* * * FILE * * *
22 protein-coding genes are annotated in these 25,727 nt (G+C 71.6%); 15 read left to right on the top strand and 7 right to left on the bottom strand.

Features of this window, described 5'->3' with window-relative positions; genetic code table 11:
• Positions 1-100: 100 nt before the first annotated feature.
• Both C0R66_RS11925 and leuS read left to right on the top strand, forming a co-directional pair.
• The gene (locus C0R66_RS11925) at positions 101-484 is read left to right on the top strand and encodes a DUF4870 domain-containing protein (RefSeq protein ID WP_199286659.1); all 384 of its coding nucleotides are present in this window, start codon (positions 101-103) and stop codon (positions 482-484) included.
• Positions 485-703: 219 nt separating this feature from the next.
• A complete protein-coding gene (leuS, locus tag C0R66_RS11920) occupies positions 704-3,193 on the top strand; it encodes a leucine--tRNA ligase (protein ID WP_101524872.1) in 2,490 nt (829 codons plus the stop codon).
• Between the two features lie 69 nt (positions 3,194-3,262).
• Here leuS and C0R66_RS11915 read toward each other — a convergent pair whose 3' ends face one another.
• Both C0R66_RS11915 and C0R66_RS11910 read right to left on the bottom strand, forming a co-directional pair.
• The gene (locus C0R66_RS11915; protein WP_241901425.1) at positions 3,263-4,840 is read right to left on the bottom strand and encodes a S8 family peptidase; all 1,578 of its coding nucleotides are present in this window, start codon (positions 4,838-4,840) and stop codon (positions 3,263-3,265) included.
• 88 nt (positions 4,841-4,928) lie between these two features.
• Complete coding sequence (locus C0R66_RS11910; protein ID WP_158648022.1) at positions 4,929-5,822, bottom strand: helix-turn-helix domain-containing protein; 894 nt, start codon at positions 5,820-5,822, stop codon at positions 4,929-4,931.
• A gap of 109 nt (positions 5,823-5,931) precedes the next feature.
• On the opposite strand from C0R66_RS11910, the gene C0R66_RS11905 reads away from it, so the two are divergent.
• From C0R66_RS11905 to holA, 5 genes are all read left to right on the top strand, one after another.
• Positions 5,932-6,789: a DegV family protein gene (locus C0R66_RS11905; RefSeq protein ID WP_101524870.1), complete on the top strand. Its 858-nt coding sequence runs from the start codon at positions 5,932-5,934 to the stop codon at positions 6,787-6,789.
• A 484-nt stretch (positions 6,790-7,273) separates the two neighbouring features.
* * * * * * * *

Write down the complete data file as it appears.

22 protein-coding genes are annotated in these 25,727 nt (G+C 71.6%); 15 read left to right on the top strand and 7 right to left on the bottom strand.

Features of this window, described 5'->3' with window-relative positions; genetic code table 11:
• Positions 1-100: 100 nt before the first annotated feature.
• Both C0R66_RS11925 and leuS read left to right on the top strand, forming a co-directional pair.
• The gene (locus C0R66_RS11925) at positions 101-484 is read left to right on the top strand and encodes a DUF4870 domain-containing protein (RefSeq protein ID WP_199286659.1); all 384 of its coding nucleotides are present in this window, start codon (positions 101-103) and stop codon (positions 482-484) included.
• Positions 485-703: 219 nt separating this feature from the next.
• A complete protein-coding gene (leuS, locus tag C0R66_RS11920) occupies positions 704-3,193 on the top strand; it encodes a leucine--tRNA ligase (protein ID WP_101524872.1) in 2,490 nt (829 codons plus the stop codon).
• Between the two features lie 69 nt (positions 3,194-3,262).
• Here leuS and C0R66_RS11915 read toward each other — a convergent pair whose 3' ends face one another.
• Both C0R66_RS11915 and C0R66_RS11910 read right to left on the bottom strand, forming a co-directional pair.
• The gene (locus C0R66_RS11915; protein WP_241901425.1) at positions 3,263-4,840 is read right to left on the bottom strand and encodes a S8 family peptidase; all 1,578 of its coding nucleotides are present in this window, start codon (positions 4,838-4,840) and stop codon (positions 3,263-3,265) included.
• 88 nt (positions 4,841-4,928) lie between these two features.
• Complete coding sequence (locus C0R66_RS11910; protein ID WP_158648022.1) at positions 4,929-5,822, bottom strand: helix-turn-helix domain-containing protein; 894 nt, start codon at positions 5,820-5,822, stop codon at positions 4,929-4,931.
• A gap of 109 nt (positions 5,823-5,931) precedes the next feature.
• On the opposite strand from C0R66_RS11910, the gene C0R66_RS11905 reads away from it, so the two are divergent.
• From C0R66_RS11905 to holA, 5 genes are all read left to right on the top strand, one after another.
• Positions 5,932-6,789: a DegV family protein gene (locus C0R66_RS11905; RefSeq protein ID WP_101524870.1), complete on the top strand. Its 858-nt coding sequence runs from the start codon at positions 5,932-5,934 to the stop codon at positions 6,787-6,789.
• A 484-nt stretch (positions 6,790-7,273) separates the two neighbouring features.